Las Vegas Sun

October 18, 2017

Currently: 64° — Complete forecast

Cost, not coal may be plant’s main issue

The environmental virtues, or lack thereof, of plans to build a large, coal-fired power plant near Ely have been debated at length.

But the financial arguments over whether Sierra Pacific Resources, owner of Nevada Power Co., should build the plant could prove to be more interesting -- and perhaps more effective for opponents.

The Sun has reported that the plant's cost -- $3.8 billion by current estimates -- and the price of any future pollution controls or taxes will be passed on to consumers.

It turns out that Sierra Pacific's investors might be counting on that.

The Nevada Clean Energy Campaign, a coalition of environmental groups, reported this week that Sierra Pacific Resources' largest investor, Wall Street firm Horizon Asset Management, has long made foisting risk onto consumers part of its strategy.

Horizon, which owns more than 25 percent of Sierra Pacific Resources' outstanding shares, has a history of investing in distressed utilities close to bankruptcy.

"In describing its techniques for hedging investments in distressed utilities, Horizon boasts that 'there seem to exist a virtually limitless array of strategies to ... place risk upon someone else,'" according to the report released Tuesday. (Horizon also is a 6.5 percent owner of Dynegy/LS Power, which is proposing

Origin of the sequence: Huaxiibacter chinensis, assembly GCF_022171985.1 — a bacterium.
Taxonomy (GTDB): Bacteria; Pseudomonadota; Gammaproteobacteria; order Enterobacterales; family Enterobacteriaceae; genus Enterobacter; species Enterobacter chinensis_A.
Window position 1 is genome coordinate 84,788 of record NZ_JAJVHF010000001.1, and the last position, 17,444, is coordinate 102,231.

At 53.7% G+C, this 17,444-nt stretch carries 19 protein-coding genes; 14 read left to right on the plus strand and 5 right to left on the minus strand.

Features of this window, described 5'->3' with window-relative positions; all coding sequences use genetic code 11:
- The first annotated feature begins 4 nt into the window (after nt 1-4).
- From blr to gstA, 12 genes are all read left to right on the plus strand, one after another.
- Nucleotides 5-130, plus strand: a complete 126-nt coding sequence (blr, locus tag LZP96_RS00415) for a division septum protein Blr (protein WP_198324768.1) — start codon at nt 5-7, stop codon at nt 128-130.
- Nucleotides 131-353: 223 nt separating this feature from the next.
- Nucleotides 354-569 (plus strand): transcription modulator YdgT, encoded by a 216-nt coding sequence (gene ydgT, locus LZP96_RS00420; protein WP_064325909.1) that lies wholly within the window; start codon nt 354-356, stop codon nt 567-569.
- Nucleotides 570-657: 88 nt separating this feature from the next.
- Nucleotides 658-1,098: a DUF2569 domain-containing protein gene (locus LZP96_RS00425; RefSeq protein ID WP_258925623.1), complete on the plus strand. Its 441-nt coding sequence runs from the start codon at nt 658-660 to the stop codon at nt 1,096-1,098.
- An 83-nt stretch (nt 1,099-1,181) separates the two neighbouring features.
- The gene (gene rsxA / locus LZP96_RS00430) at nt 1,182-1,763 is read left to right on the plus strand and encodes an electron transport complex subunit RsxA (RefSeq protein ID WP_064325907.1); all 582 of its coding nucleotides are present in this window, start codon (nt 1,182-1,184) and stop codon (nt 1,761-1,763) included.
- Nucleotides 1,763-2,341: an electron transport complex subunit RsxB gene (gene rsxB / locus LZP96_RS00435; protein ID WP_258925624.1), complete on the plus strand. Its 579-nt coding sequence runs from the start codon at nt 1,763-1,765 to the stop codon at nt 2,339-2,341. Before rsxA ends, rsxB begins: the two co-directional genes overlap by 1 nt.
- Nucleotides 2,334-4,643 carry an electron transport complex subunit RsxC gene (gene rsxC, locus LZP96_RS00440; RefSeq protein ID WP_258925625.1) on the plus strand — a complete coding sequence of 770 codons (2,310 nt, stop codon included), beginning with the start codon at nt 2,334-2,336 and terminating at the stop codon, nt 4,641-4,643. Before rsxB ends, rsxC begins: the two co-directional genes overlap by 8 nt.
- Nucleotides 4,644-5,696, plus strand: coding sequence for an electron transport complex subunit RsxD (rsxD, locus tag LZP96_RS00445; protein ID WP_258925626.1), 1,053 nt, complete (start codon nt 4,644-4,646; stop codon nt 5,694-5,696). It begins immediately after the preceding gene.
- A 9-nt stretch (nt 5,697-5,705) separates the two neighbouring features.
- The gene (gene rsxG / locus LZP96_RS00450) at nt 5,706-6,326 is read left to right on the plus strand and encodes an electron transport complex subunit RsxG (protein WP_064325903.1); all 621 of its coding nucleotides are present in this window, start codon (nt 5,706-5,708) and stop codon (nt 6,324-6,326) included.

a 1,590-megawatt coal-fired plant outside Ely, near Sierra Pacific Resources' proposed plant.)

According to Sierra Pacific Resources' own 2007 filings with the U.S. Securities and Exchange Commission, the company predicted that "increased compliance costs, increased construction costs or additional

operating restrictions, could have a material adverse affect on our financial condition," unless those costs are passed on to consumers.

With the cost of potential carbon legislation unknown and the price of construction materials on the rise, it seems Las Vegas ratepayers who have long lamented the more than 100 percent increase in electric rates over the last two decades soon may have even more to complain about.

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